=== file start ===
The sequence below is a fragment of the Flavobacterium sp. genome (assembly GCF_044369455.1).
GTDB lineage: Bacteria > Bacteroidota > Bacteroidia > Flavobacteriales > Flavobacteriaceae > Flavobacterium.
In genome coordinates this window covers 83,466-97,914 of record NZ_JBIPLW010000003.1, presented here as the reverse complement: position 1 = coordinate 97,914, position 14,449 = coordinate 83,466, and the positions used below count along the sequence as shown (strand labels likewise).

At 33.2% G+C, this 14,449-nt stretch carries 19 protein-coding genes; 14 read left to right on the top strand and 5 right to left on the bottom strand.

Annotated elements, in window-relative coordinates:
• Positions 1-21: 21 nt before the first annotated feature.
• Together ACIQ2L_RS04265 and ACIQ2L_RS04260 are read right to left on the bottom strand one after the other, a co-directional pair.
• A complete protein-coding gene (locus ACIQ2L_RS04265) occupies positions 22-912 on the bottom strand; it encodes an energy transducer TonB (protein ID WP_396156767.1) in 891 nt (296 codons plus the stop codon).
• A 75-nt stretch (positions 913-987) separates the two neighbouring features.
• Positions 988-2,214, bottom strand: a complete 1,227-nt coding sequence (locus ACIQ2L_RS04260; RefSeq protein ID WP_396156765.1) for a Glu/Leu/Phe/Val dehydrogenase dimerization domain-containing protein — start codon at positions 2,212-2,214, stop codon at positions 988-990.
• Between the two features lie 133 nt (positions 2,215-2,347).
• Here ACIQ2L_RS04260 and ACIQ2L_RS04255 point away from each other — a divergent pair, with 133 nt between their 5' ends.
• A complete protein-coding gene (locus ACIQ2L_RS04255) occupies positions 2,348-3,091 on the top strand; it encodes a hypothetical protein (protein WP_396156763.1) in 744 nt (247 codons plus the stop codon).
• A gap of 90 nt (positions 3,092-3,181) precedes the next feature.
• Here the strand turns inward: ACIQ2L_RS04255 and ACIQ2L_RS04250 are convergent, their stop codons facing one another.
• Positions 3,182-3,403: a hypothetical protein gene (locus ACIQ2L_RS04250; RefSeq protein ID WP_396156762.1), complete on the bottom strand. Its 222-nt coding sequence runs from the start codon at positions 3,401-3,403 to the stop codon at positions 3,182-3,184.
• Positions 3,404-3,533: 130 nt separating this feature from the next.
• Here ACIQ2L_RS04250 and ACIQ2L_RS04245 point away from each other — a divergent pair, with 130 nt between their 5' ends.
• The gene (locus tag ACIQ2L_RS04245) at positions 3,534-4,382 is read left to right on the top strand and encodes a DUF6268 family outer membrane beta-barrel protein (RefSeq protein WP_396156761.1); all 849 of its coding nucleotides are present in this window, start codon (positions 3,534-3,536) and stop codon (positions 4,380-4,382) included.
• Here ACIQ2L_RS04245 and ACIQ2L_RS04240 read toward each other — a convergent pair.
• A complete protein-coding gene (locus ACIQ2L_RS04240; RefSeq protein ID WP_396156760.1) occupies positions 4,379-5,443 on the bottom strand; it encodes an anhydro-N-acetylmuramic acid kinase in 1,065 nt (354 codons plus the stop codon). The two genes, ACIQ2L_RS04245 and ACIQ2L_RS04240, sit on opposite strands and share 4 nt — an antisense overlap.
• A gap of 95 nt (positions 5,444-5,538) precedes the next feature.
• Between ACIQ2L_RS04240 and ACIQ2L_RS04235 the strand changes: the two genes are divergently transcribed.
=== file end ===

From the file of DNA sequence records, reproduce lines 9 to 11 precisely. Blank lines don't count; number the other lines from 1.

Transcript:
• A 75-nt stretch (positions 913-987) separates the two neighbouring features.
• Positions 988-2,214, bottom strand: a complete 1,227-nt coding sequence (locus ACIQ2L_RS04260; RefSeq protein ID WP_396156765.1) for a Glu/Leu/Phe/Val dehydrogenase dimerization domain-containing protein — start codon at positions 2,212-2,214, stop codon at positions 988-990.
• Between the two features lie 133 nt (positions 2,215-2,347).